- Rosemary – great for protecting the body from bacterial infections. Oils are a bit too bitter for my liking, even when roasted. But great for risottos.
- Bay leaf – a bit unusual, but surprisingly this herbs adds great flavour to jerusalem artichokes. Try it!
- Chives – these will give the dish more freshness and tanginess.
- Garlic – this is a fantastic addition. If you are a fan of garlic, then make sure you chop some up and roast them. They will provide lovely bitter-sweet tones to the dish.
You can use multiple substitutes for this recipe. To achieve the most similar effect in terms of taste I highly recommend the use of parsnips.
- Parsnips – they are a bit sweeter, but still have that earthy taste one loves!
- Sweet potatoes – these are definitely sweeter and contain more caramel notes on the palate. Great if you are a diabetic
- Carrots – again, using any root vegetable is great for this dish. I have a great recipe for roasted carrots, you can find it here.
- Beetroot – more earthy and a bit sweet at the same time. Especially when roasted, it releases a sweeter taste.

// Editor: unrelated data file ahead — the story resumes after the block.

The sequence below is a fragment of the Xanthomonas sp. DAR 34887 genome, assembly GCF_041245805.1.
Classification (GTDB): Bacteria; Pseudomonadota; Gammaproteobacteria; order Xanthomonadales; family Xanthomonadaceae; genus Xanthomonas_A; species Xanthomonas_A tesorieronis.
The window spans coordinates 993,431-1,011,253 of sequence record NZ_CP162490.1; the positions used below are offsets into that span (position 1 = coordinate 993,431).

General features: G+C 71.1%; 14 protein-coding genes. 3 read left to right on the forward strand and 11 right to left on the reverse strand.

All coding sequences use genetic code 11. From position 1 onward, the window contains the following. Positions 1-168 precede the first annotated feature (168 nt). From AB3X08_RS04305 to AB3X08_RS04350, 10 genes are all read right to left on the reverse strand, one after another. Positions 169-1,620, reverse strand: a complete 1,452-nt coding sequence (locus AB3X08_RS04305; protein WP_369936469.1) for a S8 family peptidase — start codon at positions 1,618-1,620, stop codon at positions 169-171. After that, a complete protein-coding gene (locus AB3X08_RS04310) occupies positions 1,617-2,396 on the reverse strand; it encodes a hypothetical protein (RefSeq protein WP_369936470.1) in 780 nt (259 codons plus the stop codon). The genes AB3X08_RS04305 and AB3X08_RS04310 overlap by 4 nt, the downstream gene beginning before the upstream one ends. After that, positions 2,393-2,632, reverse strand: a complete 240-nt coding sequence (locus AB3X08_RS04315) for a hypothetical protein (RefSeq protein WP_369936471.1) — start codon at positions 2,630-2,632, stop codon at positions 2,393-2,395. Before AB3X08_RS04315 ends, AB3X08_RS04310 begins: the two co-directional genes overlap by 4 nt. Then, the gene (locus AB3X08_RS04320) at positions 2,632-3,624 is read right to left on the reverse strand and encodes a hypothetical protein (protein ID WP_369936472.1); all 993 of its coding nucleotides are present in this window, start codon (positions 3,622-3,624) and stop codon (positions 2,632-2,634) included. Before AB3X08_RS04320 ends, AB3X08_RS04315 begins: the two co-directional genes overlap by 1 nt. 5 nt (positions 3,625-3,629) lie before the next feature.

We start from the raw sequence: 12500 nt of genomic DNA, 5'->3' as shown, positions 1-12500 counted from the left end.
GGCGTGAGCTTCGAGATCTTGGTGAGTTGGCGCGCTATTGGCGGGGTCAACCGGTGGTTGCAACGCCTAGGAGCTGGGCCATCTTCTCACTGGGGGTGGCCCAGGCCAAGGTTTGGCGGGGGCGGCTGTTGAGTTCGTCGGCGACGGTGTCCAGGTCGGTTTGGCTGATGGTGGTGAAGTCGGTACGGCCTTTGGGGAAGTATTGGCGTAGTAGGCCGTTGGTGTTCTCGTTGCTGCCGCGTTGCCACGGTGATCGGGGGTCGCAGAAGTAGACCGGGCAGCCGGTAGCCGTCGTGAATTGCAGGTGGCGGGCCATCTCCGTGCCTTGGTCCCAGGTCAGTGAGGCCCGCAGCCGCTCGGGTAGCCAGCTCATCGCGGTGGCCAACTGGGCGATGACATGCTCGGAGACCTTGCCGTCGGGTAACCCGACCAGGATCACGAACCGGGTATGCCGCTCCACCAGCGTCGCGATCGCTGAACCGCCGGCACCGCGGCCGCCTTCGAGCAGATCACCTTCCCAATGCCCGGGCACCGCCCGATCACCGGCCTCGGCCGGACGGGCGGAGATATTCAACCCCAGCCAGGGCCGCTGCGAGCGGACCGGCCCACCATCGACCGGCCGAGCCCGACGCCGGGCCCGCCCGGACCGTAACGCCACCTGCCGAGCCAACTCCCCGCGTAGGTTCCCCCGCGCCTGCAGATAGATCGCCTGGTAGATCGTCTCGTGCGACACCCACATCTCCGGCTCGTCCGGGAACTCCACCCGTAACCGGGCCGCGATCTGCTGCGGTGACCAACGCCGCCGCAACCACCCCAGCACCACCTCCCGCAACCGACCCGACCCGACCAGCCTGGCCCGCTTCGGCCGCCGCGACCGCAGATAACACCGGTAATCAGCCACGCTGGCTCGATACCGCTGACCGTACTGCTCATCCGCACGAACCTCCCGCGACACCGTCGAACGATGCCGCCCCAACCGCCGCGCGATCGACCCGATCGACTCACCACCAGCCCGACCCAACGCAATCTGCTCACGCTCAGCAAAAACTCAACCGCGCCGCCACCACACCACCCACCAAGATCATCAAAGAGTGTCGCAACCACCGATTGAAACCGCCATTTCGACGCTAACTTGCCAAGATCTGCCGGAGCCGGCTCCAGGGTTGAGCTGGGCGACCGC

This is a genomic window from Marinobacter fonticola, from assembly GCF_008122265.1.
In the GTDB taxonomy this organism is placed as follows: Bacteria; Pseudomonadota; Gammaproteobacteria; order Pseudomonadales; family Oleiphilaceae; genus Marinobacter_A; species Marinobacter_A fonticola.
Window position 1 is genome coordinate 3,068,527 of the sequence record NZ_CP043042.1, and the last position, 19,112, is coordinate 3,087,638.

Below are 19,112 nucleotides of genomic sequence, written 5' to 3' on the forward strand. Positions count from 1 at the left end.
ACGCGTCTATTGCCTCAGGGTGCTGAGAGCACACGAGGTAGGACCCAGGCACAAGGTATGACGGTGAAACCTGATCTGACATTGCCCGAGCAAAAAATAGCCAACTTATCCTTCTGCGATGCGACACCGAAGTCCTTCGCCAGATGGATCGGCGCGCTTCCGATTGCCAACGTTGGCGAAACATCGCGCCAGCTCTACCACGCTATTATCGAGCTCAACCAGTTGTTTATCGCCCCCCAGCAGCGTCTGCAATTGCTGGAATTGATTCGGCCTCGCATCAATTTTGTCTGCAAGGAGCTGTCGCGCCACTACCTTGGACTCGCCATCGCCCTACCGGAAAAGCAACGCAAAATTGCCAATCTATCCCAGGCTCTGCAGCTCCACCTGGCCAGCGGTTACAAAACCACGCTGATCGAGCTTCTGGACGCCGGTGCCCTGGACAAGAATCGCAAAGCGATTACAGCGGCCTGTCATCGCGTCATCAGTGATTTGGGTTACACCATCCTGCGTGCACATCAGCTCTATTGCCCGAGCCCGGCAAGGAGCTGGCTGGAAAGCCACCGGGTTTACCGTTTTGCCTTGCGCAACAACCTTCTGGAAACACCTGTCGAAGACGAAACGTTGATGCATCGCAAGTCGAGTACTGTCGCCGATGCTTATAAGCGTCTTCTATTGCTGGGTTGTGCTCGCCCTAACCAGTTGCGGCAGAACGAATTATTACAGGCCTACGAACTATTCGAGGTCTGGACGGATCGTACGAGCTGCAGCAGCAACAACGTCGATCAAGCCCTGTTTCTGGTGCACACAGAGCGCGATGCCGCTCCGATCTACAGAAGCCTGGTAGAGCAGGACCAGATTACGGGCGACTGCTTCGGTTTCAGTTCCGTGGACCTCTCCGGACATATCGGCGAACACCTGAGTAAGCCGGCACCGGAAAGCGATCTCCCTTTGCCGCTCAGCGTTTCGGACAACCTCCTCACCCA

- Potatoes – maybe the most bland of all these choices but still a great root veggie. Great as a side dish.
- Celeriac – a lovely winter vegetable, with that characteristic celery taste, that also becomes slightly sweet when oven roasted.
Be creative for spring
You can make a salad with roasted jerusalem artichokes. Make sure you cool them first! Cut them up into quarters or smaller pieces. Throw in a bit of rocket salad and freshly chopped carrots (cut in thin circles). Adds some nuts or chickpeas to include protein to the dish and you’ve got yourself one rocking salad!
For more inspiration for amazing recipes please look at:
- 450g (1lb) jerusalem artichokes
- 30ml (2 tbsp) vegetable oil
- Salt and pepper
- Fresh thyme sprigs, optional
- Preheat oven to 170°C/350°F fan/gas 3.
- Scrub the artichokes thoroughly, removing any blemishes with a knife.
- Halve them lengthwise and cover with oil and season liberally. Optional, add the thyme sprigs.
- Roast in the oven until tender and golden, which takes around 45 minutes.
- Serve as a side dish.
- Serving Size: 1 serving
- Calories: 145
- Sugar: 10.8 g
- Sodium: 295 mg
- Fat: 7 g
- Carbohydrates: 19.8 g
- Fiber: 1.8 g
- Protein: 2.3 g